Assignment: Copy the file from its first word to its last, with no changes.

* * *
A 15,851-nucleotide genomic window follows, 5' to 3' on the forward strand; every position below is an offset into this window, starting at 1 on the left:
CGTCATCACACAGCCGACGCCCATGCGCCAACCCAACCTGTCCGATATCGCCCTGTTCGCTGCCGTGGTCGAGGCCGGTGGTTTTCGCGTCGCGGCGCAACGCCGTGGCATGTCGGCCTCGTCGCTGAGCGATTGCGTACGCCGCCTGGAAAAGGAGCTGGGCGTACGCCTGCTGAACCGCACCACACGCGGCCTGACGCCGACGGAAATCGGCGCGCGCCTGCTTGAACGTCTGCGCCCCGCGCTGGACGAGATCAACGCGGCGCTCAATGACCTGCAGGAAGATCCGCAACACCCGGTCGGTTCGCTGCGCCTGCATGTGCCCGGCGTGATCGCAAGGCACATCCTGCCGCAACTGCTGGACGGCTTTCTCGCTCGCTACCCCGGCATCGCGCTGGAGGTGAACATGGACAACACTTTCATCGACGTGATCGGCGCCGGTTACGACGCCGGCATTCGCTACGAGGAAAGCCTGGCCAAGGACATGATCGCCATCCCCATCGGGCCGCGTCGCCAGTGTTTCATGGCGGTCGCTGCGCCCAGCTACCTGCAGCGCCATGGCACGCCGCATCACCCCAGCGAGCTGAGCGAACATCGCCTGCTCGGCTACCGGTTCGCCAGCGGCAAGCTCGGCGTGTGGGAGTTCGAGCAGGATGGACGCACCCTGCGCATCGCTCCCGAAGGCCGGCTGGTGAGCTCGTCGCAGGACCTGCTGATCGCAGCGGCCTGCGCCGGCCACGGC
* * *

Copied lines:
A 15,851-nucleotide genomic window follows, 5' to 3' on the forward strand; every position below is an offset into this window, starting at 1 on the left:
CGTCATCACACAGCCGACGCCCATGCGCCAACCCAACCTGTCCGATATCGCCCTGTTCGCTGCCGTGGTCGAGGCCGGTGGTTTTCGCGTCGCGGCGCAACGCCGTGGCATGTCGGCCTCGTCGCTGAGCGATTGCGTACGCCGCCTGGAAAAGGAGCTGGGCGTACGCCTGCTGAACCGCACCACACGCGGCCTGACGCCGACGGAAATCGGCGCGCGCCTGCTTGAACGTCTGCGCCCCGCGCTGGACGAGATCAACGCGGCGCTCAATGACCTGCAGGAAGATCCGCAACACCCGGTCGGTTCGCTGCGCCTGCATGTGCCCGGCGTGATCGCAAGGCACATCCTGCCGCAACTGCTGGACGGCTTTCTCGCTCGCTACCCCGGCATCGCGCTGGAGGTGAACATGGACAACACTTTCATCGACGTGATCGGCGCCGGTTACGACGCCGGCATTCGCTACGAGGAAAGCCTGGCCAAGGACATGATCGCCATCCCCATCGGGCCGCGTCGCCAGTGTTTCATGGCGGTCGCTGCGCCCAGCTACCTGCAGCGCCATGGCACGCCGCATCACCCCAGCGAGCTGAGCGAACATCGCCTGCTCGGCTACCGGTTCGCCAGCGGCAAGCTCGGCGTGTGGGAGTTCGAGCAGGATGGACGCACCCTGCGCATCGCTCCCGAAGGCCGGCTGGTGAGCTCGTCGCAGGACCTGCTGATCGCAGCGGCCTGCGCCGGCCACGGC